Later On

A blog written for those whose interests more or less match mine.

Beginning the slant/nonslant test: Above the Tie R1 and S1

with 3 comments

SOTD 27 Nov 2015

Some men cannot detect differences apparent to others—colors, tastes, DE blades, and razors. The slant razor, for example, cuts more easily than a regular razor because the shearing cut of a slanted blade encounters less cutting resistance than the chop of a regular blade. This is well known—with a regular blade the Gillette slide, which presents the blade at an angle, is a common technique favored by men with thick bears and regular razors. (You can see the Gillette slide demonstrated in a video by Mantic59.)

Although the Gillette slide works well in some circumstances, there’s a reason it’s always shown being done on the cheek. Trying it on the neck—with, across, or against the grain—is more challenging. The slant razor, by slanting the blade, in effect packages the Gillette slide into the razor itself, so that in using the razor in the usual manner reaps the benefits of the Gillette slide without requiring any new skills or techniques, and the slant razor works easily wherever a regular razor works: neck, point of chin, upper lip, whatever.

Since the slant overcomes cutting resistance, its advantage increases along with the cutting resistance of the beard. Men with thick, tough, wiry, coarse beards very much appreciate the slant, particularly if they have sensitive skin (since a good slant is very gentle on the skin when used with light pressure). Men with beards that do not offer much resistance to cutting doubtless do not find much advantage. My own beard is in the normal range, though, and I can detect easier cutting and also find I more easily/frequently get a BBS result with a slant.

Of course, one’s own experience is so vivid that it is difficult for some to believe that someone else may have a different experience. Thus those who cannot detect a difference in the performance of a slant compared to a regular razor often go to some lengths to attempt to establish that there is no difference: that those who detect the difference are “wrong”: deluded, perhaps, by confirmation bias. (Similarly, I suppose, those who experience no differences between different brands of blades might believe that everyone is pretending that such differences exist; or a person who finds Brand X wonderful (or bad) might dismiss the experience of someone who finds Brand X bad (or wonderful). “YMMV” is easy to say but hard to internalize, despite quite clear evidence that YMMV holds in many areas: cilantro, for example, tastes wonderful to me and awful to my daughter (“like soap!”).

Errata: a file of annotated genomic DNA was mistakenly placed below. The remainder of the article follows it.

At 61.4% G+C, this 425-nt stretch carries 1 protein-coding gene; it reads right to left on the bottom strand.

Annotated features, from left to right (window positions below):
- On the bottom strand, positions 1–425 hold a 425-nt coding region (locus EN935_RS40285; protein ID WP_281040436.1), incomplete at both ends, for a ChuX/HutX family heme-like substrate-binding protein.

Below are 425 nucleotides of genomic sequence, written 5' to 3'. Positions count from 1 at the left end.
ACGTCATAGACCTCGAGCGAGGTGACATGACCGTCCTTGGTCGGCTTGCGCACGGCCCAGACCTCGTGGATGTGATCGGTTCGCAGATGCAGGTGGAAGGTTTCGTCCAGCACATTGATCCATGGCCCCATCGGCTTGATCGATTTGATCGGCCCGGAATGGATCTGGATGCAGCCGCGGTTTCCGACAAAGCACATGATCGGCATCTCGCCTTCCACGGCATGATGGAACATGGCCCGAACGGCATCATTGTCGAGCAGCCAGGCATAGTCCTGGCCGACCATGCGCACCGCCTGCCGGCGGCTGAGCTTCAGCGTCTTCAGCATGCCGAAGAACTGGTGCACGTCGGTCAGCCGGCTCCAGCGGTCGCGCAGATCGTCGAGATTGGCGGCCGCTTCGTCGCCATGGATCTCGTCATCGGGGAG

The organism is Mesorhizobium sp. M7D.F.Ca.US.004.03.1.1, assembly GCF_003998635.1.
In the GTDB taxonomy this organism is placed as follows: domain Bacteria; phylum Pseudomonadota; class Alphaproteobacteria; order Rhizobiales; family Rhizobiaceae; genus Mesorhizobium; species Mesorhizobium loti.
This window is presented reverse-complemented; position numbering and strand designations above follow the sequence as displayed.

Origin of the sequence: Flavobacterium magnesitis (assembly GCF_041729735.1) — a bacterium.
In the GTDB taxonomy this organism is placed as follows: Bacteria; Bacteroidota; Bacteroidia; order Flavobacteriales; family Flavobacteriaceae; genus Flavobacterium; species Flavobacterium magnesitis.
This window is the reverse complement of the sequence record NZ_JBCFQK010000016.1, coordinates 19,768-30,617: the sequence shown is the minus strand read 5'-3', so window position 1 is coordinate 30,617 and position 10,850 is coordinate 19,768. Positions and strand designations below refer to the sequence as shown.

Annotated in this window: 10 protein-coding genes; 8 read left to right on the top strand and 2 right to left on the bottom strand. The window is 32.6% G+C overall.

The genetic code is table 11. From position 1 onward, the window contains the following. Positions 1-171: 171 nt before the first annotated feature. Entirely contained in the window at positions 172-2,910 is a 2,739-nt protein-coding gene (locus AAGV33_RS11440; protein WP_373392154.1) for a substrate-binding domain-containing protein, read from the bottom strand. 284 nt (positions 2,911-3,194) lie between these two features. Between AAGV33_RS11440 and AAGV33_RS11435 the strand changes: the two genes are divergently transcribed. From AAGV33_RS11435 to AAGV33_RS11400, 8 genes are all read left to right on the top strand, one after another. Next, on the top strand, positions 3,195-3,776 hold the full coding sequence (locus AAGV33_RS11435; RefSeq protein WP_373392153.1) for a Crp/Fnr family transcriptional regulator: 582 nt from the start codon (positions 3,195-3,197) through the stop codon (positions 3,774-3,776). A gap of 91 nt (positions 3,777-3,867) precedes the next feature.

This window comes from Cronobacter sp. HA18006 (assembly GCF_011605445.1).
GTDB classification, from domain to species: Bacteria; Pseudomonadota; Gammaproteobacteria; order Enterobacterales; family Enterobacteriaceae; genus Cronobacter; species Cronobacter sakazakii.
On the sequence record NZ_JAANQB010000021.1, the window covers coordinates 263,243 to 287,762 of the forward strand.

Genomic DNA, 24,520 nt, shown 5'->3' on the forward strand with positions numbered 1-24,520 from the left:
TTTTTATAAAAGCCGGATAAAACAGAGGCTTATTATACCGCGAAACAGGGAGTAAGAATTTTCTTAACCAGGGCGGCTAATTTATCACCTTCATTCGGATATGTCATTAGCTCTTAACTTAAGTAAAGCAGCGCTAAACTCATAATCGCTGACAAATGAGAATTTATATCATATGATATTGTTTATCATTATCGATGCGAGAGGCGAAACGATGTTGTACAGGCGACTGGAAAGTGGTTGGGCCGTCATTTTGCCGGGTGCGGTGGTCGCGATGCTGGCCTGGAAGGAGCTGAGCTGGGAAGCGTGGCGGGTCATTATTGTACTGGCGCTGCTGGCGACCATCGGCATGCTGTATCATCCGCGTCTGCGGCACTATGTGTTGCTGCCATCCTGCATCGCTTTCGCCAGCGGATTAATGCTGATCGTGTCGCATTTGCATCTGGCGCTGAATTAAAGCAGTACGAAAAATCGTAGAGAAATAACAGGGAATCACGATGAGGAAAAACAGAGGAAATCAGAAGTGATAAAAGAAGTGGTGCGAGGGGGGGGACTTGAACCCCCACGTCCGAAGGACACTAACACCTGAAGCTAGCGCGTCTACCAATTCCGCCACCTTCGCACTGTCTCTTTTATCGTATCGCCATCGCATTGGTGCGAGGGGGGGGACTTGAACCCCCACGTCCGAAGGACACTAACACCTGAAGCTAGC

So those who can’t tell the difference between a slant and a regular razor argue mightily that, since they cannot detect the difference, it must exist and those who do detect it are being fooled somehow. They often will admit that the Gillette slide cuts more easily, but cannot believe that a slant also benefits from a slanted cutting angle.

So I decided to run a test, alternately using a slant and a regular razor for the next week or so. I’ll try to match the two in terms of overall format—e.g., the Above the Tie R1 (regular) and the S1 (slant); or the Merkur 34C (regular) and the 37C (slant). Initially I’ll try using the razors on alternate days, but I may switch to using both razors in a single shave to get a better feel for the differences.

Today I’m using the Above the Tie S1 slant, and tomorrow I’ll use the ATT R1 regular razor. Both are pictured above, both on UFO handles. you’ll note the degree of the slant slant is not very great. I’m running this little test to reconfirm to myself that I can feel a real difference between the two razors.

This morning I used my silvertip badger brush from the Copper Hat, which has a Delrin® handle of a pleasant shape, and Tim’s Soaps Greek Peach shaving soap. The soap makes a fine and fragrant lather. I did add a couple of driblets of water as I loaded the brush and had no problems at all in lather quality or quantity.

Three easy passes with the S1 left me with a BBS result, though I was not especially trying for that. A good splash of Penhaligon Blenheim Bouquet finished the job.

Written by Leisureguy

27 November 2015 at 9:54 am

Posted in Shaving

3 Responses

Subscribe to comments with RSS.

  1. Besides those with heavy beards, slants excel at problem areas too. Like my senior wrinkle where the whiskers grow towards one another in the furrow, or the curve on my upper lip up to the vermillion border (kissing lip) where a nick is likely. If I had gotten my slant as a second razor I’d only have 2 razors not eight!



    27 November 2015 at 10:11 am

  2. Does the ATT slant twist the blade or does it have a tilted head like the SC 102?



    27 November 2015 at 10:45 am

  3. Initially I though it did not twist the blade, but when I bought one, I see that it does. The #102 is the only current slant that does not twist the blade.



    27 November 2015 at 11:09 am

Leave a Reply

Fill in your details below or click an icon to log in: Logo

You are commenting using your account. Log Out /  Change )

Google photo

You are commenting using your Google account. Log Out /  Change )

Twitter picture

You are commenting using your Twitter account. Log Out /  Change )

Facebook photo

You are commenting using your Facebook account. Log Out /  Change )

Connecting to %s

This site uses Akismet to reduce spam. Learn how your comment data is processed.

%d bloggers like this: